Josh: Nice plug and he wasn’t paid for it. What about non-real estate, just business book?
Tucker: You know, probably my favorite book is How To Win Friends and Influence People by Dale Carnegie. That was a pretty powerful book. A lot of it is intuitive information, but to have it and read it, have somebody else, you know kind of explain it to you. It makes a lot more sense. That’s probably the book that I’ve put to use the most, I guess, in my life and in my business.
Josh: Right on. Right on. You’re up right in Portland so hobbies, you windsurfing the gorge, skiing Mount Hood, you know, rock climbing, what are you doing up there?
Tucker: You know I enjoy snowboarding a lot. I’ve been doing that my whole life, I play a lot of basketball, I like golf, golf this weekend, so you know, those are probably the big three I would say.
Tucker: That and my dogs. I’ve got two big dogs, so you know, I hang out with them all the time.
Brandon: That’s cool. Hey alright, final question for the day, and I ask this to everyone. What do you think sets apart the successful investors from those who just come and go quickly or never really get started?
Tucker: You know, momentum, you got to keep your momentum up. You know, people start and stop all the time and it’s hard to achieve success in this business if you’re starting and stopping. You got to keep your momentum up so if you start marketing, keep marketing, if you start rehabbing, you keep rehabbing so that’s what I would say.
Brandon: That’s an awesome tip, nobody has ever said that, but that’s so true.
Josh: I was going to guess you were going to say something along those lines, you seem like the guy who just like yes, I mean you’re a train and that’s awesome.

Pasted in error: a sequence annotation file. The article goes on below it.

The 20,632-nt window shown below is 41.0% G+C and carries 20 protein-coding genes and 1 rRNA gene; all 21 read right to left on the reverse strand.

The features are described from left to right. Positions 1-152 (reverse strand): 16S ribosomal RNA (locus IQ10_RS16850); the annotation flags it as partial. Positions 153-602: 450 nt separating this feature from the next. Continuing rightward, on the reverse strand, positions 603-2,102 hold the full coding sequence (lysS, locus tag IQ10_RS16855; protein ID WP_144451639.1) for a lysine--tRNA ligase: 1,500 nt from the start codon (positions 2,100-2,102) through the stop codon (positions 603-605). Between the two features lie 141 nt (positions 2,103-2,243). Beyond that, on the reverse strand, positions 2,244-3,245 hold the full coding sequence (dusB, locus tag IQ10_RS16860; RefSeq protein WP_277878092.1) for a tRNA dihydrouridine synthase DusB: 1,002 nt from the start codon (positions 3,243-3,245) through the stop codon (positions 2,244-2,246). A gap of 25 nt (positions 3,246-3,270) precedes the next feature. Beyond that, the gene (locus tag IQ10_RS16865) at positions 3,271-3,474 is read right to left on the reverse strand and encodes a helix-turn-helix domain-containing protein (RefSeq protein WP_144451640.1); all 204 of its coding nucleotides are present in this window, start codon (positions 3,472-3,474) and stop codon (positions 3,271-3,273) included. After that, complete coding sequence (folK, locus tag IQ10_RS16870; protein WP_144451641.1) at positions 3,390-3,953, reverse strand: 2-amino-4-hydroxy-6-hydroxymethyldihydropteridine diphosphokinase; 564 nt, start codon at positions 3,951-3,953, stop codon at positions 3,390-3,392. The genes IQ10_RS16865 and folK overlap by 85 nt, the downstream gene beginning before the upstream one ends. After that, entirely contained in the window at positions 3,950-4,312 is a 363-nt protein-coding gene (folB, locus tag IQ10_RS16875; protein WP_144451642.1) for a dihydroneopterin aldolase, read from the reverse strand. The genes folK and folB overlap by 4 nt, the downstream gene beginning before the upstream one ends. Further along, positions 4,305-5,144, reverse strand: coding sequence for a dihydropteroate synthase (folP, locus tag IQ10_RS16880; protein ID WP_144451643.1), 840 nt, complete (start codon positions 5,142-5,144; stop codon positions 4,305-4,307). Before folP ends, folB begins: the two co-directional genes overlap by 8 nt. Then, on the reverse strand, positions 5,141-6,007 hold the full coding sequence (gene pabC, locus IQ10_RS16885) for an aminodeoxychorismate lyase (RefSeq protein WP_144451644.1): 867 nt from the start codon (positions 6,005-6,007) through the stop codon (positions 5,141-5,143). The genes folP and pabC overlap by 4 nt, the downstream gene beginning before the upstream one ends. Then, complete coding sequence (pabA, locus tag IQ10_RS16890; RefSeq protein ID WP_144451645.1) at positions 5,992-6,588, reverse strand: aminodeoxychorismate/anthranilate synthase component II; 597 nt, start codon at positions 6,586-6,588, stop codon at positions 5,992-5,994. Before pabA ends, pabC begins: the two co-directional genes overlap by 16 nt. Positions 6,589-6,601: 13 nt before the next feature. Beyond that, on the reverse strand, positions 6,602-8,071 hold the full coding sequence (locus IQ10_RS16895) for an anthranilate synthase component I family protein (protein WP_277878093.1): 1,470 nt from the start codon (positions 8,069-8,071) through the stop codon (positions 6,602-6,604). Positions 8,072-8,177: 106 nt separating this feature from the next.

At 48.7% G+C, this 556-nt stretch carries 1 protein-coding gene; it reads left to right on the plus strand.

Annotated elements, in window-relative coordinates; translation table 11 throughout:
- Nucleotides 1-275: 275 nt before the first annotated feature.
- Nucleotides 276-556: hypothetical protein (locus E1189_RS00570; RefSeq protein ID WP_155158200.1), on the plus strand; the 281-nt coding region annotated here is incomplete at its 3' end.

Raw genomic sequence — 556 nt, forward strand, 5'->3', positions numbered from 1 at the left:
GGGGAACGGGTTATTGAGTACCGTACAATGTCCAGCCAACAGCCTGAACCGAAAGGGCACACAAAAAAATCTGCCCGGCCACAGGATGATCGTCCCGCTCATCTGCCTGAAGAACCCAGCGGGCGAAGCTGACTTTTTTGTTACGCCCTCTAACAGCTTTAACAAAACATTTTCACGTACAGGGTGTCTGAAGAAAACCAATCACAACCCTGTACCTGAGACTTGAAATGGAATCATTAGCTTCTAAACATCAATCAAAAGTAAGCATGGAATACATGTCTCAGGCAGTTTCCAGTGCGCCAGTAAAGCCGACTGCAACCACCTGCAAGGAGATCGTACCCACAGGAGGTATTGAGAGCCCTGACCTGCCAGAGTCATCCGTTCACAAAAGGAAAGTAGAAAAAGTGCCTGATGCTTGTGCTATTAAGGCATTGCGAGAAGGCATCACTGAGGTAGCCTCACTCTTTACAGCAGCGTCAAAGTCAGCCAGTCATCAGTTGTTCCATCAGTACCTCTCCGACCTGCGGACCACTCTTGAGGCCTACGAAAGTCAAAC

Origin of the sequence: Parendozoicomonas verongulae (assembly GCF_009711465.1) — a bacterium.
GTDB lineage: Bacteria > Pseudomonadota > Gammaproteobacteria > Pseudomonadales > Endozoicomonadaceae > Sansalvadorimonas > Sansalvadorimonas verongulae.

Tucker: Some people might think that’s a bad thing, but yes, you know, we just kind of set our mind and stuff and we do it. You know, and that’s just the way you got to be in this business. It’s not an easy business some days, but it’s really rewarding, so. You just got to put a goal out there and get it.
Josh: Nice. Nice. Alright man, so where can people find out more about you? We’re obviously, we’ve got the bio and stuff on the show notes at BiggerPockets.com/Show22.
Brandon: Show 22.
Tucker: You know they can find me on Facebook. That would probably be the best way. I’ve got a number of pages, but you can just go to my profile and from there you can go to the different pages and follow our business and see what we’re buying and selling everyday.
Josh: You’re also on BiggerPockets.
Tucker: I’m also on BiggerPockets, you can find me there. I’ve connected with a lot of people there, it’s been a lot of fun, so find me there. Find me on Facebook.
Josh: Nice. Awesome, awesome. Alright man, well listen, Tucker, it’s been great having you on the show. We definitely appreciate the time and we all look forward to seeing around the site and Facebook.
Tucker: Sounds good. Thanks guys.
Brandon: Yes, thanks Tucker.
Josh: Alright everybody, that was today’s show with Tucker Merrihew, BiggerPockets Podcast Show 22. Hopefully, you guys enjoyed it as much as I did. I know when I get done with these things and Brandon and I talk about this all the time. I’m super motivated. It’s funny. It’s like each new show I’m like I got to do more wholesales, in today show, I’m like oh my goodness. I got to go out there and start spec building. Whatever it is, hopefully you guys are getting the same vibe, the same energy, the same feeling as Brandon and I are from doing these shows and obviously, we hope you will continue listening. Our show notes for those of you guys who might have missed it, can be found at BiggerPockets.com/Show22, otherwise definitely make sure to join us on BiggerPockets if you’re not already a member. Get on, sign up, set up a profile, get engaged, get involved, crazy we had almost 900 forum posts in the past 24 hours so the site is crazy lighting up with energy and activity, definitely get involved, Otherwise, make sure you find us on Facebook at Facebook.com/BiggerPockets, on Youtube at Youtube.com/BiggerPockets, check out the channel we got lots of cool video interviews, all sorts of great stuff and Twitter at Twitter.com/JRDorkin. Oh wait, Twitter.com/BiggerPockets. You can check me out at Twitter.com/JRDorkin and you can check out Brandon @BrandonAtBP. Thank you again for listening and we will catch you around at the next one. I’m Josh Dorkin signing off.
You’re listening to BiggerPockets Radio, simplifying real estate for investors, large and small. If you’re here looking to learn about real estate investing without all the hype, you’re in the right place.
Be sure to join the millions of others who have benefited from BiggerPockets.com, your home for real estate investing online.